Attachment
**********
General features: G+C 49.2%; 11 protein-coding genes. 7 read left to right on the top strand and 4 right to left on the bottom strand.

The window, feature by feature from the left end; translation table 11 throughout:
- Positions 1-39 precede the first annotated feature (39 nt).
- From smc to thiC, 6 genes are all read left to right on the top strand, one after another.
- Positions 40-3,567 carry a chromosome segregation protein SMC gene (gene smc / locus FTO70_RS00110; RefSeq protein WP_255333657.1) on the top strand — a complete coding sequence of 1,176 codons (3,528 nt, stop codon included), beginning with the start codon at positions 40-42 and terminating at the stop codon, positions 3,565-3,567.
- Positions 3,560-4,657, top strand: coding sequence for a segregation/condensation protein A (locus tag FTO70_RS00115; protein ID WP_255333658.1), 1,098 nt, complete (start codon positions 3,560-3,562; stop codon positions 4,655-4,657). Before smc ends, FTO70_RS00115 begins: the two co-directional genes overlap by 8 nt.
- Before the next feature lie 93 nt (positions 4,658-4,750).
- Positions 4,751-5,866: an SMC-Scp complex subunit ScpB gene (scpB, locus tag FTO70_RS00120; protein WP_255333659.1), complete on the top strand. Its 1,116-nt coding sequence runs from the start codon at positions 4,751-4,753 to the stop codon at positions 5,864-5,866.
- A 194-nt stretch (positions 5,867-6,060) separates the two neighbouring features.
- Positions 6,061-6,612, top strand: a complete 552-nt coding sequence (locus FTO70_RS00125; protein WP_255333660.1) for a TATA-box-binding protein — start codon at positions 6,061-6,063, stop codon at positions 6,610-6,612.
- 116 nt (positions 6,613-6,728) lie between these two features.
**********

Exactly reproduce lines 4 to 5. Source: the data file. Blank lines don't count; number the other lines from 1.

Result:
- From smc to thiC, 6 genes are all read left to right on the top strand, one after another.
- Positions 40-3,567 carry a chromosome segregation protein SMC gene (gene smc / locus FTO70_RS00110; RefSeq protein WP_255333657.1) on the top strand — a complete coding sequence of 1,176 codons (3,528 nt, stop codon included), beginning with the start codon at positions 40-42 and terminating at the stop codon, positions 3,565-3,567.